Reviews

42nd Street

Music by Harry Warren, Lyrics by Al Dubin. Book by Michael Stewart & Mark Bramble. Presented by Free Rain Theatre. Directed by Chris Baldock. The Q – Queanbeyan Performing Arts Centre. 26 March – 15 April 2018

It’s 2018, and we can add 42nd Street to the list of things that Harvey Weinstein has sort of ruined for us. Look at Abner Dillon – old, gauche, his only attractive quality his wallet…there’s no question why poor Dorothy Brock is with him, or what she does to maintain his patronage.

Adults Only Pirates of Penzance

By Gilbert and Sullivan. BK Opera. Director: Kate Millett. Musical Director: James Penn. Kindred Studios, Yarraville. Mar 29 – 31, 2018.

I wasn’t quite sure what to expect. An “Adults Only” version of The Pirates of Penzance could potentially be very funny or very embarrassing.

Fortunately it was the former.

Grace

Written & performed by Katie Reddin-Clancy. Directed by Peter Blackburn. Melbourne International Comedy Festival. The Butterfly Club, Carson Place, Melbourne CBD. 27 March – 1 April 2018

The teaser hook on the poster and the flyer – ‘A comedian’s first time on stage… as a woman’ – might lead you to think Grace is a drag show.  It’s not.  It is, however, about identity and gender while being very funny.  It’s also about role-playing, survival and ghosts.

The Resistable Rise Of Arturo Ui

By Bertolt Brecht, translated by Tom Wright. Sydney Theatre Company. Roslyn Packer Theatre. March 21 – April 28, 2018

Brecht wrote this diatribe about a gangster-turned-political saviour when in exile back in 1941, as the rise of Hitler looked assured.  

He wanted audiences to see the fragility of our democratic institutions, and the urgency for vigilance against the honeyed, fake truths of the next brute to turn demagogue.   He would love this version directed so sharply by the STC’s Kip Williams.

Home Invasion

By Christopher Bryant. Presented by An Assorted Few. Old 505 Theatre. Directed by Alexander Berlage. March 21 – April 7, 2018

Written by award winning playwright and performer Christopher Bryant, Home Invasion was short listed for the Griffin award in 2015. This is its Sydney debut.

We Will Rock You

By Ben Elton and Queen. Directed by Trevor Patient. His Majesty’s Theatre, Perth. March 23 - April 7, 2018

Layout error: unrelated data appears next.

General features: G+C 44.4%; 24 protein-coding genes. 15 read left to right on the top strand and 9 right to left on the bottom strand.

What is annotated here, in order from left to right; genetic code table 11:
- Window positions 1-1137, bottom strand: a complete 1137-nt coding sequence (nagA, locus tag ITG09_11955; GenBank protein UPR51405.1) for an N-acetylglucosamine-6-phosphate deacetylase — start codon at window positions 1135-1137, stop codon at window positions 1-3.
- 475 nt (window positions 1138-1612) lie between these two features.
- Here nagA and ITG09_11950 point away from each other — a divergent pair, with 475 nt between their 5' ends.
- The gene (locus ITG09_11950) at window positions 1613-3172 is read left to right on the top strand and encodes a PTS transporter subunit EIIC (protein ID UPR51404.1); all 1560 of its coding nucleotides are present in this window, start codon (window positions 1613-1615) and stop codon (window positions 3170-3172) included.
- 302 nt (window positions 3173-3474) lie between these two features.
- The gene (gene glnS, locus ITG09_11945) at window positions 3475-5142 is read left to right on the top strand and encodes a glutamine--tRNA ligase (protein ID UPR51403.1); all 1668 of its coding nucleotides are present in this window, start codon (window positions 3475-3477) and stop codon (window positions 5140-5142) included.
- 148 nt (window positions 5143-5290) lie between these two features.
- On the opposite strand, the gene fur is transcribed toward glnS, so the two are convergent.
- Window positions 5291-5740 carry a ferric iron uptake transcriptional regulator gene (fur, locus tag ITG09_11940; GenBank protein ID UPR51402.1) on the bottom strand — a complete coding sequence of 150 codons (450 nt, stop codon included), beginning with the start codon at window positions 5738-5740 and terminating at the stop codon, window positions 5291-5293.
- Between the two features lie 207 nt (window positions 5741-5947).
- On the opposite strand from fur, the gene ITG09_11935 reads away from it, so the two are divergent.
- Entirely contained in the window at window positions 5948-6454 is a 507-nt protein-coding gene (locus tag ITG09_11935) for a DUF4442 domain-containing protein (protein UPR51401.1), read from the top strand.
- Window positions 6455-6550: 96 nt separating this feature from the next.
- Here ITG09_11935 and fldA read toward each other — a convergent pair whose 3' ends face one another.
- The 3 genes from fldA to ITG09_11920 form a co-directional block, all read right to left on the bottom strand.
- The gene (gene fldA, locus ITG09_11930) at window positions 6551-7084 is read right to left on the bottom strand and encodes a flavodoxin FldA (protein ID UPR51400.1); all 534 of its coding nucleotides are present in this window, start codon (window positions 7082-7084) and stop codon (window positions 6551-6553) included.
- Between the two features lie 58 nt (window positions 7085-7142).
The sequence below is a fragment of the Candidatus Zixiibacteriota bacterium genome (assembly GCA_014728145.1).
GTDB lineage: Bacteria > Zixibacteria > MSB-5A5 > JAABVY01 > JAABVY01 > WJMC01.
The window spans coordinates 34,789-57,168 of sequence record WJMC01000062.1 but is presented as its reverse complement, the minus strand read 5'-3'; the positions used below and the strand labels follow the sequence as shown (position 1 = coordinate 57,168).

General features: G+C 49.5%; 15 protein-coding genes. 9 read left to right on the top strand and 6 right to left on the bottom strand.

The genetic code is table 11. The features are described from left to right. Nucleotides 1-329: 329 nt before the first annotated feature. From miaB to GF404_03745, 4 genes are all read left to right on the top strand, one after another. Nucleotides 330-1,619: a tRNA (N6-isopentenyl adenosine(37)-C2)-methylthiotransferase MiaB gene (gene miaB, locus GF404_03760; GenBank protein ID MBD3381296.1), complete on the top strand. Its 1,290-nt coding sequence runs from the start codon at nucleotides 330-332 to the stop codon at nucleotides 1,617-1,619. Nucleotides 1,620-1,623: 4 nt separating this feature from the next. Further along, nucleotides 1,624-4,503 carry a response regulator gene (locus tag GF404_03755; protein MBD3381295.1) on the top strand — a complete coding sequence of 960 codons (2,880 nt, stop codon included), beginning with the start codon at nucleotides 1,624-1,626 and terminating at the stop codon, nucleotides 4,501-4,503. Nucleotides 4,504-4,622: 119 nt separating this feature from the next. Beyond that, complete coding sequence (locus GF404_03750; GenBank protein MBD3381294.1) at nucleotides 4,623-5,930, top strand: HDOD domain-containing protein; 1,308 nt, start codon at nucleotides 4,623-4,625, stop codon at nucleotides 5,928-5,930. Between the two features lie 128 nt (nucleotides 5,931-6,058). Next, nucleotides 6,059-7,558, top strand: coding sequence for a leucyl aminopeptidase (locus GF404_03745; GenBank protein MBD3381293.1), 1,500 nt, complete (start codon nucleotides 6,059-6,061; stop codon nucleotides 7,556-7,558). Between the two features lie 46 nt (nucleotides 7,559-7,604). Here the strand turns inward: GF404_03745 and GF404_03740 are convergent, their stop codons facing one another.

With 144 cast members (by my best count), We Will Rock You, currently playing at His Majesty’s Theatre would have to be one of the biggest shows to hit Perth in recent times.

Big, bold, brassy and loud, We Will Rock You by Queen and Ben Elton is constantly updated to stay relevant to audiences and it remains as fun, vibrant and topical as it was when the show first played in Perth in 2004 - when some of the cast were not yet born.

Drive and Smoke

Written and directed by Clare Talbot and Jordan Holloway. Studio 411, Murdoch University, WA. March 22-24, 2018

Drive and Smoke are two short works presented by Hand in Hand Theatre at Murdoch University.

The first piece, Drive, written and directed by Clare Talbot, tells of a young couple’s car ride and explores love, loss and our inner processing. Lovely integrated performances from Claire Mosel-Crossley and Xarna Rappold, in a simply set, nicely rounded, ten minute show.

In the Heights

Music and lyrics by Lin-Manuel Miranda. Book by Quiara Alegría Hudes. Blue Saint Productions. Hayes Theatre Co, Potts Point, NSW. Mar 16 – Apr 15, 2018

As I walked out of the theatre, I wanted to tell everyone to see this vital, joyous musical, but unless you’ve already bought your ticket, you’ll have to hope for a return season. All remaining performances sold out ahead of opening night.

As In The Heights raps, hip-hops and salsas its way across the stage, it’s a world away from anything else that has sung and danced around the Hayes stage amongst the eclectic repertoire we’ve enjoyed there.

Annie Jr

Music by Charles Strouse. Lyrics by Martin Charnin. Book by Thomas Meehan. Pelican Productions. Arts Theatre, Adelaide. March 23-25, 2018

Pelican Productions has a reputation for nurturing young talent and there is plenty of it on stage in the company’s latest production, Annie Jr. I was lucky enough to see Cast 1 perform for the afternoon.

The story of ‘Little Orphan Annie’ has become a family favourite and this latest interpretation does nothing to dampen enthusiasm. From the moment one hears those familiar notes of the score you are transported back to the New York City of the 1930s.

Neurosis: 10 Short Plays

Written by Greg Andreas, Kate Fester and Daniel Guyton. Directed by Greg Andreas, Antonio Peluso and Jane Oliffe. Music Written and Performed by Marc Auer. Metro Arts Lumen Room, 8th – 10th March and 22nd – 24th March 2018

As a collection of 10 plays (due to unforseen circumstances, only nine on the night we attended) Neurosis was a dark dramedy that compelled us to think about life’s biggest issues. The plays explored themes of racism, loneliness, death, manipulation, seduction and, of course, neurosis. The scripting was clever, with an above-average vocabulary which only occasionally delved into prolix. Many of the scripts had dark punchlines which appealed to the audience’s sensibilities.

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